Sunday, October 2, 2016

Turk's Melody Boys

"Music by Turk's Melody Boys," says the advertisement for a dance at Niksch's dance hall, providing no further detail, as if everybody knew who Turk's Melody Boys were … or as if they were so obscure that there was nothing to say about them.

2016-10-2. Melody Boys
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Hobart Gazette, 29 Sept. 1922.

Googling "Turk's Melody Boys" turns up only a few references to a band called Johnny Turk's Melody Boys, which got some air time on West Coast radio broadcasts circa 1926; for example:

2016-10-2. Johnny Turk and his Melody Boys
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Eugene Guard (Eugene, Ore.) 27 July 1926 (via

I wonder if Johnny Turk's Melody Boys got their start in such humble places as the old Deep River schoolhouse? But theirs wasn't a story of a rise from small beginnings to great fame: after a few radio broadcasts they seem to have disappeared, and have not resurfaced in any modern-day account of American musical history that I can find.

The woman whose obituary takes up most of the left-hand column of the Gazette page above was Christina (Blank) Hazelgreen's sister.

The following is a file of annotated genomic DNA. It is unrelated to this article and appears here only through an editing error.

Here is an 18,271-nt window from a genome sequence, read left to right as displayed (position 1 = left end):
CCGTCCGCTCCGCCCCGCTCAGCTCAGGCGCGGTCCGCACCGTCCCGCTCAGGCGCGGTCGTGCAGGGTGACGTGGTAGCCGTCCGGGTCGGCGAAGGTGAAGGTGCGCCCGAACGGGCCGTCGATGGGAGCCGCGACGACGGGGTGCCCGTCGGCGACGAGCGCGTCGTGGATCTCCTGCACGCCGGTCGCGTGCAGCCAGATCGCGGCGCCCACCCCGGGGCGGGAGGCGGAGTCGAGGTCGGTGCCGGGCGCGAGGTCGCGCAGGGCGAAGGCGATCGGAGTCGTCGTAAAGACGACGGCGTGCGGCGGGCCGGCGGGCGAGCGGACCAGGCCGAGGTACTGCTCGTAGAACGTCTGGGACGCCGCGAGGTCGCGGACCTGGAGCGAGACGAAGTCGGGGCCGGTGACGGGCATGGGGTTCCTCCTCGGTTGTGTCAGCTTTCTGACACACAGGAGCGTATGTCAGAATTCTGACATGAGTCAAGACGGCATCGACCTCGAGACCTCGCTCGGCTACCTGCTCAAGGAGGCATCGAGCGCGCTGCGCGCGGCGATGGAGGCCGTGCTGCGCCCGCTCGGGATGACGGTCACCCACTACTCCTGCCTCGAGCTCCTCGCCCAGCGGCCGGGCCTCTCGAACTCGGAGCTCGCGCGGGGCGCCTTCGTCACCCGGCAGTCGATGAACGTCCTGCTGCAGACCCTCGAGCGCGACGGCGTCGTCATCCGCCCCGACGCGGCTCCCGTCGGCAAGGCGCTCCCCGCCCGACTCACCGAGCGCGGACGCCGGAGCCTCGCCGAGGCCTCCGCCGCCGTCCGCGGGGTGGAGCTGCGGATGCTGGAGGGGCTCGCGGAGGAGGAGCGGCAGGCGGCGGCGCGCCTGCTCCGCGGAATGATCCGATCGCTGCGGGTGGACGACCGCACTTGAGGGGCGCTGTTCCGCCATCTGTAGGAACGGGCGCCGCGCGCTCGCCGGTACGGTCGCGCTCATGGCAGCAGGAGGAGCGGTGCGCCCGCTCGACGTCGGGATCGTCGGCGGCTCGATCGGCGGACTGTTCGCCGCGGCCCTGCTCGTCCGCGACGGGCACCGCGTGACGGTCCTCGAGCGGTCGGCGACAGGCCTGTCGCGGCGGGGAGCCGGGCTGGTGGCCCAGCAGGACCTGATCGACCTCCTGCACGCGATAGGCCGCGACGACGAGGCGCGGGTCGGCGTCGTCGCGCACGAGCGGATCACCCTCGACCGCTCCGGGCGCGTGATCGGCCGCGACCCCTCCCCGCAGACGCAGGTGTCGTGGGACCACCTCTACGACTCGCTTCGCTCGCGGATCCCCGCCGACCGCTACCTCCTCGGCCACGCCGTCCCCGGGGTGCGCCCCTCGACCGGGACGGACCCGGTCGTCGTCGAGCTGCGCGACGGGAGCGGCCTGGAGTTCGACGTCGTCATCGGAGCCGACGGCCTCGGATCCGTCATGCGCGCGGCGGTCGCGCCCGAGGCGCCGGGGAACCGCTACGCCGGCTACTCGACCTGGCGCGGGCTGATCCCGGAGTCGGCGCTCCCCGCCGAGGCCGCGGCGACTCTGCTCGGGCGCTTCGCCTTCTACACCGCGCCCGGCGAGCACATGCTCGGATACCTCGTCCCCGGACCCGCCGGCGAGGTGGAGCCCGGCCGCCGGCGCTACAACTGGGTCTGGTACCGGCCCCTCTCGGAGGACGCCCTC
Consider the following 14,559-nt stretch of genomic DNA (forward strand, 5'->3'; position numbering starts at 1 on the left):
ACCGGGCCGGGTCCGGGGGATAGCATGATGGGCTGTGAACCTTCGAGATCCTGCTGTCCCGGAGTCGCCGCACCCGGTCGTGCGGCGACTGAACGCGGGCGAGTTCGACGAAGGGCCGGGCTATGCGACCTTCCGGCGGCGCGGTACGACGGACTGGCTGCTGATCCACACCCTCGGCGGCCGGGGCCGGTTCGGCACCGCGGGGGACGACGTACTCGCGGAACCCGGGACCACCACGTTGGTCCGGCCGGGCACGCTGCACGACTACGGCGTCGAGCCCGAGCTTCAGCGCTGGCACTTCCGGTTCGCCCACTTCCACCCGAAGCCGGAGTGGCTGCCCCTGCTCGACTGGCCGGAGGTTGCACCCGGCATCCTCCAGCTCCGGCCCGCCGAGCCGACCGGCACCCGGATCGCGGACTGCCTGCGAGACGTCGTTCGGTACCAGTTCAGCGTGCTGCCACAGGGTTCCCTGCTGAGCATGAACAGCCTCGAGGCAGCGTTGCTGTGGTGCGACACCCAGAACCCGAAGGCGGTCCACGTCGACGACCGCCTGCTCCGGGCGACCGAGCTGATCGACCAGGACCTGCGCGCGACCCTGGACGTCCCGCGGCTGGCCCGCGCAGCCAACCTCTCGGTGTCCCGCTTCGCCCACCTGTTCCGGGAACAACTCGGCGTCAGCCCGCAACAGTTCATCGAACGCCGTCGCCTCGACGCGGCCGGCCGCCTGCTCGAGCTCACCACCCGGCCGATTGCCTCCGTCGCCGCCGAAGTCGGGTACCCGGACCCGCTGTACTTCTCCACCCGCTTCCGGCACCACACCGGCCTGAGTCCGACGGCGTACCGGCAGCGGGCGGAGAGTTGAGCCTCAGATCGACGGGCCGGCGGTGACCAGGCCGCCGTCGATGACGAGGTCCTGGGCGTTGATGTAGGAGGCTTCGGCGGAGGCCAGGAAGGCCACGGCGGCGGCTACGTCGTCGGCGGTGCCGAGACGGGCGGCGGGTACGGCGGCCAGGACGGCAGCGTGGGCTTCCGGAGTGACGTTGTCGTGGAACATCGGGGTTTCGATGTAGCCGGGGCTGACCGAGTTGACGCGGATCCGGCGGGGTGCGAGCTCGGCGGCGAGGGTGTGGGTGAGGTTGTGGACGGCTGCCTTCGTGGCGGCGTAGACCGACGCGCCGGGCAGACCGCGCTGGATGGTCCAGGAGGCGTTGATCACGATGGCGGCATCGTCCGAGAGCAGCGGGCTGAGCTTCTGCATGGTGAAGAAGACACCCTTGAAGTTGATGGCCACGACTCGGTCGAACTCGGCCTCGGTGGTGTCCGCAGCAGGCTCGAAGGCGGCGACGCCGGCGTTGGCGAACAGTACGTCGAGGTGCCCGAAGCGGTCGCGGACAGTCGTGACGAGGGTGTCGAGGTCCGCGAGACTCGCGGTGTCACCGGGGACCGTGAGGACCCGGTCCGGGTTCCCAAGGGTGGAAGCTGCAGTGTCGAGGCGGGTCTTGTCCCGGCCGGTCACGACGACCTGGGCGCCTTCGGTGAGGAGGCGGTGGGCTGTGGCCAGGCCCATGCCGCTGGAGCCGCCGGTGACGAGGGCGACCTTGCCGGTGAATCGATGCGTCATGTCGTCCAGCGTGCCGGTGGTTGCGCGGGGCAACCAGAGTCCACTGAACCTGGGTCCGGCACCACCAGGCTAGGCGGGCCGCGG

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Here's a summary of local auto accidents in the space of a week:

2016-101-2. Accidents
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Hobart Gazette 22 Sept. 1922.

Dr. Phillip Forsberg was a veterinarian, and I suppose his wife, Mary, was the "Mrs. Forsberg" whose identity eluded me when she sang in Ainsworth. They both rest in Hobart Cemetery, beneath a literary epitaph. Their "house by the side of the road" was at 56th and Broadway (WWII Draft Cards), which was in Ross Township (1940 Census). Phillip was a friend to man's best friend, anyway. And Mary, who gave her occupation in 1940 as assistant school principal, was a friend to children, we can hope.

The Carlson fruit farm and its melons were on the west side of S.R. 51, somewhere near what is now Indian Ridge Golf Course.

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